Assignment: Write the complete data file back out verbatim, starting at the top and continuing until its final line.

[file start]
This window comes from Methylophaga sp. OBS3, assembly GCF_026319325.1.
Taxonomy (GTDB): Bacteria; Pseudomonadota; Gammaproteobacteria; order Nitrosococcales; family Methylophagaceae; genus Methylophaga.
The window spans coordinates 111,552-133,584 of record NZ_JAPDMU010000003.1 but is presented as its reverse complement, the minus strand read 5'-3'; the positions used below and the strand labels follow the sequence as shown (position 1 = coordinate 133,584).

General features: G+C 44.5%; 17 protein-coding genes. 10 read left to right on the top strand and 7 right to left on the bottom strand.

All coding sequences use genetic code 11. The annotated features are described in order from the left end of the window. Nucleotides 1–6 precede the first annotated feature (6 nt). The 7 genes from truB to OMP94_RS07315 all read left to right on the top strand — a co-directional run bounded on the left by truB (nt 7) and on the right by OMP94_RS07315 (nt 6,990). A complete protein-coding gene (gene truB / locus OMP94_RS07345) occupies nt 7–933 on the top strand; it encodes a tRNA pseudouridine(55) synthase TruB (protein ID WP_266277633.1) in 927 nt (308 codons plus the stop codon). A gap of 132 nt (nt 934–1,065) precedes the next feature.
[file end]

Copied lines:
This window comes from Methylophaga sp. OBS3, assembly GCF_026319325.1.
Taxonomy (GTDB): Bacteria; Pseudomonadota; Gammaproteobacteria; order Nitrosococcales; family Methylophagaceae; genus Methylophaga.
The window spans coordinates 111,552-133,584 of record NZ_JAPDMU010000003.1 but is presented as its reverse complement, the minus strand read 5'-3'; the positions used below and the strand labels follow the sequence as shown (position 1 = coordinate 133,584).

General features: G+C 44.5%; 17 protein-coding genes. 10 read left to right on the top strand and 7 right to left on the bottom strand.

All coding sequences use genetic code 11. The annotated features are described in order from the left end of the window. Nucleotides 1–6 precede the first annotated feature (6 nt). The 7 genes from truB to OMP94_RS07315 all read left to right on the top strand — a co-directional run bounded on the left by truB (nt 7) and on the right by OMP94_RS07315 (nt 6,990). A complete protein-coding gene (gene truB / locus OMP94_RS07345) occupies nt 7–933 on the top strand; it encodes a tRNA pseudouridine(55) synthase TruB (protein ID WP_266277633.1) in 927 nt (308 codons plus the stop codon). A gap of 132 nt (nt 934–1,065) precedes the next feature.